These days, I am completely obsessed with stone fruits. Every time I go to the store, I pick some up, either to eat fresh or to cook with. I am featuring apricots in this recipe, but peaches, nectarines, or even plums would work just as well. I came across this recipe from A Spicy Perspective, a beautiful blog from professional writer, recipe developer, and food stylist, Summer Collier. What intrigued me was her addition of Chinese Five-Spice Powder, which I have only (narrow-mindedly) used in savory dishes. Continue reading →
I’ve always had a thing for fried foods: french fries, onion rings, corn dogs, and doughnuts. You name it, if it’s fried, chances are good that I’d love it. Without a doubt, my favorite fried food is fried chicken. When I make it at home, I used to use a traditional Southern fried chicken recipe with buttermilk until I discovered chicken karaage, Japanese fried chicken, or JFC, for short. Now, it’s my go-to fried chicken recipe. Continue reading →
It doesn’t seem that long ago that I was waxing poetic about the many things I loved about the summer. Yet, it feels like summer is quickly slipping away. June is a distant blur; July came and went in a blink of an eye. Now, the days are getting shorter and there’s a hint of autumn in the night air. August is almost halfway over. Where did the time go? Continue reading →
I love when my garden dictates what I am going to cook. This past week, both the red cherry and yellow pear tomato plants were loaded with fruit, and when that happens simultaneously, we just can’t eat them fast enough. To extend their shelf life, I slow roasted them with a little garlic and some fresh herbs from the garden. At the same time, the basil plant was lush and green, with enough fragrant leaves to make a batch of pesto sauce. Continue reading →
I like milk. I like its creamy, buttery taste and, to me, it’s best ice cold with a chocolate chip cookie or two. On the other hand, I’ve never liked soy milk. Years ago, I tried it and I didn’t care for its watery flavor and chalky texture. Recently, however, I was convinced by some fellow bloggers to try it again and surprisingly, I found that it actually tasted good and not gritty. While it doesn’t compare to the flavor and texture of milk, I have had a change of heart. I still prefer to drink regular milk, but I have started to use soy milk, specifically in smoothies. My first attempt at making a soy milk smoothie, Chocolate, Peanut Butter, and Banana Smoothie, was such a success that I am using soy milk again for this one. Continue reading →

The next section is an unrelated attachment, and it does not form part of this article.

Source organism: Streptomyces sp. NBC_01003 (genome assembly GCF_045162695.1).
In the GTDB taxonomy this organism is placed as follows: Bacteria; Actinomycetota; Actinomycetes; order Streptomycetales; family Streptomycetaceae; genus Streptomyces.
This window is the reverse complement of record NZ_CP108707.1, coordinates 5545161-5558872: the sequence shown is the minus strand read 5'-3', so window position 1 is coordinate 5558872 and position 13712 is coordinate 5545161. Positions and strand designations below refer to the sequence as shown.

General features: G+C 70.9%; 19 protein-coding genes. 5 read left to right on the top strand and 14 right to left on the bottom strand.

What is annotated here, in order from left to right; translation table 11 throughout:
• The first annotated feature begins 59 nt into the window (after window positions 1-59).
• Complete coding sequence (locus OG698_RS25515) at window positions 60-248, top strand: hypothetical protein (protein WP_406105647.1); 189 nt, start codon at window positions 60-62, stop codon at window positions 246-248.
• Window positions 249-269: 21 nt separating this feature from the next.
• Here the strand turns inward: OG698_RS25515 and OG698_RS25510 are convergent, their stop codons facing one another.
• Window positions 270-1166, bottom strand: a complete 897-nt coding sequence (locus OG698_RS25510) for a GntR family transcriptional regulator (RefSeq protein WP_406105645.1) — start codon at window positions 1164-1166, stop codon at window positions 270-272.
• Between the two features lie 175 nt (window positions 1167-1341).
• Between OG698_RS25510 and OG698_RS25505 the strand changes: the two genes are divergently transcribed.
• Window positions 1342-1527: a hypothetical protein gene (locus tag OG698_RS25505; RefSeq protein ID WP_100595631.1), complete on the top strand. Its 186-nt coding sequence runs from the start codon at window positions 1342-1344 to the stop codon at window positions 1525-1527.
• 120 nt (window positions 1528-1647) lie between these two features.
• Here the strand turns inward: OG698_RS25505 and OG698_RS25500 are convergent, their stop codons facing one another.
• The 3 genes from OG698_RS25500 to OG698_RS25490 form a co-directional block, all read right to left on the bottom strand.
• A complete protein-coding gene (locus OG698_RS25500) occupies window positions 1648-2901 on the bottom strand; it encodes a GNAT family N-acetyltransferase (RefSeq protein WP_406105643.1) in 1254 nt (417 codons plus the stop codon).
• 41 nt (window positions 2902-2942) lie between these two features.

This pasta is ideal for a potluck or picnic. It will feed a large group and can sit out a bit at the buffet table. But that’s not the only reason to make this Greek orzo salad. It is easy to make and packs well for light, yet filling work day lunches. It also makes a wonderful summer evening supper to be enjoyed outdoors, perhaps, with some crusty bread and a glass of wine. Like many pasta salads, this one tastes better the next day, when all of the flavors have had a change to meld. Continue reading →
Gazpacho is a cold soup from Andalucía, in southern Spain. Many food historians believe that it is derived from a Roman dish made with bread and water flavored with olive oil and salt. The name gazpacho may come from the Latin word, caspa, meaning “fragments” or “little pieces”, which refers to the bread crumbs, an essential ingredient in the Andalusian version. The bread not only thickens the soup, but also makes it more filling. Tomatoes, considered today as classic ingredient in gazpacho, was not added to the soup until the discovery of the New World.